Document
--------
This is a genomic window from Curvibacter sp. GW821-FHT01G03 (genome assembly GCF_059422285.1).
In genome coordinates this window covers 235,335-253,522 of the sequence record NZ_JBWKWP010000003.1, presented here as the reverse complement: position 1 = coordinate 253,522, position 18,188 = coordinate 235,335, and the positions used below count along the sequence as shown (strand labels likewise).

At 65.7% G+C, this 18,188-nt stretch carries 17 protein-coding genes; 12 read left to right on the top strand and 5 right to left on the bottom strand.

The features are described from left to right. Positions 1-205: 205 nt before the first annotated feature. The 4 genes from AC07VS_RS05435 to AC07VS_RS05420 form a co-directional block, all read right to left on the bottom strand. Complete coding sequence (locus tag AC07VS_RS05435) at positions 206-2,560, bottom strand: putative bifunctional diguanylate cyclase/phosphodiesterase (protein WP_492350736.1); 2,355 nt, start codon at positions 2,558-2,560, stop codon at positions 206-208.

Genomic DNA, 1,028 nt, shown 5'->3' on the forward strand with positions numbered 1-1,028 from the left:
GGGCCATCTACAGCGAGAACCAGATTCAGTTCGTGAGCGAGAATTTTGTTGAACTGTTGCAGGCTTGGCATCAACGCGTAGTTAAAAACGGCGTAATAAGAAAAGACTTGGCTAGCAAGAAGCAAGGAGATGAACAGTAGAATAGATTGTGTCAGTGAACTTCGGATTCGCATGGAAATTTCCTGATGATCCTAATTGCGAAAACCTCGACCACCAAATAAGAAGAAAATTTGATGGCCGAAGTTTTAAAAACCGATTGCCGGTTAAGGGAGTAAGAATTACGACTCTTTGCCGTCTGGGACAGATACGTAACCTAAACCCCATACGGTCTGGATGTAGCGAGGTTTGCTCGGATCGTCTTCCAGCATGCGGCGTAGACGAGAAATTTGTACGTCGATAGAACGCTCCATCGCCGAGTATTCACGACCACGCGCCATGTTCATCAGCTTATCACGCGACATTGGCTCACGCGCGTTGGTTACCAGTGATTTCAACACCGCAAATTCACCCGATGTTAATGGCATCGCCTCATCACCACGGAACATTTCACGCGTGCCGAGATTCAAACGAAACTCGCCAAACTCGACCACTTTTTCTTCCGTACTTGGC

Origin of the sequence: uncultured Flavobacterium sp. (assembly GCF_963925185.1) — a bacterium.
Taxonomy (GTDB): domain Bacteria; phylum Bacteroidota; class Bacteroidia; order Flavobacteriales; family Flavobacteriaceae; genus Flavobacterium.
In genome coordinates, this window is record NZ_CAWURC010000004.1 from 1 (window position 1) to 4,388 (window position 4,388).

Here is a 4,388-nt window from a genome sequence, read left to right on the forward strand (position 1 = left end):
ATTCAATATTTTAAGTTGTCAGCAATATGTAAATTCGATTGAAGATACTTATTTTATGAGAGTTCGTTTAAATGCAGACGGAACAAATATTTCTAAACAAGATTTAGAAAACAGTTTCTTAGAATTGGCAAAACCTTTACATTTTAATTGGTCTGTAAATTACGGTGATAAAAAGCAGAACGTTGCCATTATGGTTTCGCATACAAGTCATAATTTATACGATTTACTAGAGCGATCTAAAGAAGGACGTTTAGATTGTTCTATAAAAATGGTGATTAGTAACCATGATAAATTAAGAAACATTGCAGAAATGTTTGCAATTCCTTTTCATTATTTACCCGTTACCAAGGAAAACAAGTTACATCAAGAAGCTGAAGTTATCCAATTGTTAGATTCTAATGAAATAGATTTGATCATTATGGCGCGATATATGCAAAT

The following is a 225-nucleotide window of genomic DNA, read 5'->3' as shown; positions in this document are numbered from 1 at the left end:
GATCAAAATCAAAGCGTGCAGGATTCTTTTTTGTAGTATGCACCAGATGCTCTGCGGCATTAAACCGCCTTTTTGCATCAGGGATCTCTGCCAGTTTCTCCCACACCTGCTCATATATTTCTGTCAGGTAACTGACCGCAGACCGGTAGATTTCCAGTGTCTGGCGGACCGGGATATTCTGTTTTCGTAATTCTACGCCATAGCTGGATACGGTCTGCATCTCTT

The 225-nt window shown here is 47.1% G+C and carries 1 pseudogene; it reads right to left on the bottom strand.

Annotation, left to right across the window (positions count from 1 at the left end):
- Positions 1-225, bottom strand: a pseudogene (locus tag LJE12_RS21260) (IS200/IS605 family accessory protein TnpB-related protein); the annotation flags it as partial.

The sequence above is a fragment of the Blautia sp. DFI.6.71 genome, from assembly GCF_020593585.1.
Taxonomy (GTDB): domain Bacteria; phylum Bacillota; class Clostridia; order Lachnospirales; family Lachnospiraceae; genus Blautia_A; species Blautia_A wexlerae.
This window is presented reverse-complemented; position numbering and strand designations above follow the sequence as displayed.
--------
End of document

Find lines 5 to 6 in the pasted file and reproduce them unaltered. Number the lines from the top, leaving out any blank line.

Genomic DNA, 1,028 nt, shown 5'->3' on the forward strand with positions numbered 1-1,028 from the left:
GGGCCATCTACAGCGAGAACCAGATTCAGTTCGTGAGCGAGAATTTTGTTGAACTGTTGCAGGCTTGGCATCAACGCGTAGTTAAAAACGGCGTAATAAGAAAAGACTTGGCTAGCAAGAAGCAAGGAGATGAACAGTAGAATAGATTGTGTCAGTGAACTTCGGATTCGCATGGAAATTTCCTGATGATCCTAATTGCGAAAACCTCGACCACCAAATAAGAAGAAAATTTGATGGCCGAAGTTTTAAAAACCGATTGCCGGTTAAGGGAGTAAGAATTACGACTCTTTGCCGTCTGGGACAGATACGTAACCTAAACCCCATACGGTCTGGATGTAGCGAGGTTTGCTCGGATCGTCTTCCAGCATGCGGCGTAGACGAGAAATTTGTACGTCGATAGAACGCTCCATCGCCGAGTATTCACGACCACGCGCCATGTTCATCAGCTTATCACGCGACATTGGCTCACGCGCGTTGGTTACCAGTGATTTCAACACCGCAAATTCACCCGATGTTAATGGCATCGCCTCATCACCACGGAACATTTCACGCGTGCCGAGATTCAAACGAAACTCGCCAAACTCGACCACTTTTTCTTCCGTACTTGGC